Providers Want Innovation, Disruption for Revenue Cycle Management
In fact, health system leaders in a new report said revenue cycle management was the area in healthcare that has the greatest need for innovation and disruption like AI.
Technology can’t solve all of healthcare’s problems, but providers agree that it can definitely improve revenue cycle management.
In a recent survey conducted by KLAS and the Center for Connected Medicine, top health system leaders agreed that revenue cycle management is the area in healthcare that has the greatest need for innovation and disruption.
Revenue cycle management is overly complex and manual, making it ripe for improvement, the survey report titled “Top of Mind for Top Health Systems 2021” explained. And as providers shift to more complex value-based contracts, the need for innovation intensifies.
But providers have oftentimes faced barriers with revenue cycle management innovation largely because of fragmented technology and a lack of an enterprise solution to reduce the need for third-party and bolt-on solutions.
Health system leaders, which included CIOs, CMIOs, and other executives and directors, are optimistic that revenue cycle management will get the disruption in needs in 2021. About 57 percent of survey respondents said they are confident in the industry’s ability to innovate revenue cycle management next year.
One of the main reasons for optimism in this area was COVID-19.
Some respondents indicated that the pandemic would force healthcare stakeholders to innovate out of necessity. But pessimistic respondents (30 percent) also said COVID-19 has created more urgent needs than revenue cycle management innovation, resulting in a shift in focus for their organizations. They also said a lack of alignment between healthcare’s many players, including the government, payers, and providers, will impact revenue cycle management innovation in 2021.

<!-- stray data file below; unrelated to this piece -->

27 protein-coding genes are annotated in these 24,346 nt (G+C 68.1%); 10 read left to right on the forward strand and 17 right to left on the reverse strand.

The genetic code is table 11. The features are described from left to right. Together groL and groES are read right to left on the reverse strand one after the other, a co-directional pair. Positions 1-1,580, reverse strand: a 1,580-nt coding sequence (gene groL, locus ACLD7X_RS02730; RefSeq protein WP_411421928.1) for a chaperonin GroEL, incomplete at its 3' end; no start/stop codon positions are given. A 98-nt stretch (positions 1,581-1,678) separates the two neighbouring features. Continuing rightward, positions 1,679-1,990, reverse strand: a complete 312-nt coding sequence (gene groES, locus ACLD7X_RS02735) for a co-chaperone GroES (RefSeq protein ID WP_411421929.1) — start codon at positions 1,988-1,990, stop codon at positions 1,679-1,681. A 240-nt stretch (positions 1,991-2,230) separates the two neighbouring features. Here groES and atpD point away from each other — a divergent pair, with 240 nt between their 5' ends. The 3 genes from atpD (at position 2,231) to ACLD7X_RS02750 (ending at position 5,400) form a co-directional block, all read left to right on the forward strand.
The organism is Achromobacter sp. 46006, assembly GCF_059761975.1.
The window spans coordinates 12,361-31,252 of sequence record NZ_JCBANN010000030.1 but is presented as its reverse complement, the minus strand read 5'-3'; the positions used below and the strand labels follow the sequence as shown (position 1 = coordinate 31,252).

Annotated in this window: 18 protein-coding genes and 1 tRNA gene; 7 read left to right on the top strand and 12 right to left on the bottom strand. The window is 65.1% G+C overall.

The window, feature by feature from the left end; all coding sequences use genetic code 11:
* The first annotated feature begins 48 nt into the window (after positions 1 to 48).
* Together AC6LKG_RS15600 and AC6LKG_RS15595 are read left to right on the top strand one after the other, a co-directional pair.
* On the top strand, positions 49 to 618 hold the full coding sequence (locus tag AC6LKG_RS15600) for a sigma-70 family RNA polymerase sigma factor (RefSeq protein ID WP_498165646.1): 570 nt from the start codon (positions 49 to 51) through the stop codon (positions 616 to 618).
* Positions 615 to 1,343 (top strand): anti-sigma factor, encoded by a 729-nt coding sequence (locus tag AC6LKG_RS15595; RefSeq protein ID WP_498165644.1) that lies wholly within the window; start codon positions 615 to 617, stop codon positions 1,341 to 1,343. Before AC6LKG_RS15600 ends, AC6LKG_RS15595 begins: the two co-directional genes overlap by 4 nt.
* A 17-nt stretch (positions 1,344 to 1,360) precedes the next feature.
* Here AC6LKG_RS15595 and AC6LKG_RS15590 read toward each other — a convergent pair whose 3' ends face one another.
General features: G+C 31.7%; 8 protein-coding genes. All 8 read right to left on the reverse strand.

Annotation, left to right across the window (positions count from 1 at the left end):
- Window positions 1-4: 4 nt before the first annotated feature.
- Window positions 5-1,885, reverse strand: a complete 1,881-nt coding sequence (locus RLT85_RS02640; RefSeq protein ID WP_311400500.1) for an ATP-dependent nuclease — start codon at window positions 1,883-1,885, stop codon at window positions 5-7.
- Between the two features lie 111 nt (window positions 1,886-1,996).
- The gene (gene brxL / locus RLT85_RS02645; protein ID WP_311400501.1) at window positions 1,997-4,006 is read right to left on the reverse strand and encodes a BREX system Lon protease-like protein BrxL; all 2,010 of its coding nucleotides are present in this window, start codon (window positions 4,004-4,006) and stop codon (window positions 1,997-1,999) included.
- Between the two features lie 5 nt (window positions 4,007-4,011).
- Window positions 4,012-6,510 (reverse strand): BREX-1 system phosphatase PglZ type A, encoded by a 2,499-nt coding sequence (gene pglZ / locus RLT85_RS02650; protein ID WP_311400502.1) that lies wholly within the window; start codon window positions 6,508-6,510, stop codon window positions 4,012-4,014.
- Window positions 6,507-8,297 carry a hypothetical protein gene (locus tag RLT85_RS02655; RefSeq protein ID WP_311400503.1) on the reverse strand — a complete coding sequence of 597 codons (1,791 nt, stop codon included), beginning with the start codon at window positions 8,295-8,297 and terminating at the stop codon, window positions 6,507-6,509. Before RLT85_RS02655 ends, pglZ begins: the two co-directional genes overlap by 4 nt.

Meanwhile, the other most cited reason for innovation optimism was the industry shift to more patient-driven care, including the financial experience.
Yet, innovative technologies are more likely to support back-end functions, the survey results suggested.
The top revenue cycle management challenges technology is poised to address included coding (21 percent of respondents), billing and accounts receivable (15 percent), and data sharing and interoperability (13 percent).
But few health system leaders said technology can help address more patient-facing aspects of revenue cycle management, including price transparency (5 percent) and online appointment scheduling (5 percent).
Price transparency, in particular, may be a revenue cycle management challenge current technology cannot help address, according to health system leaders. About a quarter of respondents (24 percent) said technology is not the problem with price transparency, rather government and billing changes are needed to advance price transparency.
Some health system leaders also said current revenue cycle management technologies still do not have the capabilities to accurately estimate patient costs. This may be because of the complexity associated with different insurance coverages, deductibles, and co-insurance, the survey report explained.
But for revenue cycle management challenges technology can help health systems overcome, leaders are looking to solutions with artificial intelligence, predictive analytics, chatbots, and automation. These technologies were cited as the most-needed technologies to improve revenue cycle management.
Revenue cycle management was also one of the most common responses for areas of planned artificial intelligence use, the survey showed. The area was second only to virtual assistant applications.
Other top approaches to improving revenue cycle management technology included focusing on the front-end (e.g., scheduling, check-in, coding), adding business intelligence and analytics capabilities, and consolidating to fewer disparate systems.
The COVID-19 pandemic may impact health system investment in revenue cycle management innovation and disruption in 2021, especially considering the survey finding that health system leaders are still uncovering the revenue cycle management lessons learned from the pandemic.
But COVID-19 has underscored how difficult it is to maintain financial health as a health system and the need to bolster revenue cycle management, the survey report stated.
So, what did the report find is top of mind for health systems as leaders determine digital health priorities in the era of COVID-19?
KLAS and the Center for Connected Medicine said, first, digital health solutions and technology will be key for keeping patients engaged. Second, the pace of innovation will accelerate. And finally, technology will need to support a health system’s ability to react quickly to rapidly changing conditions, including temporary regulations and reimbursement policies that facilitated digital health use during the pandemic.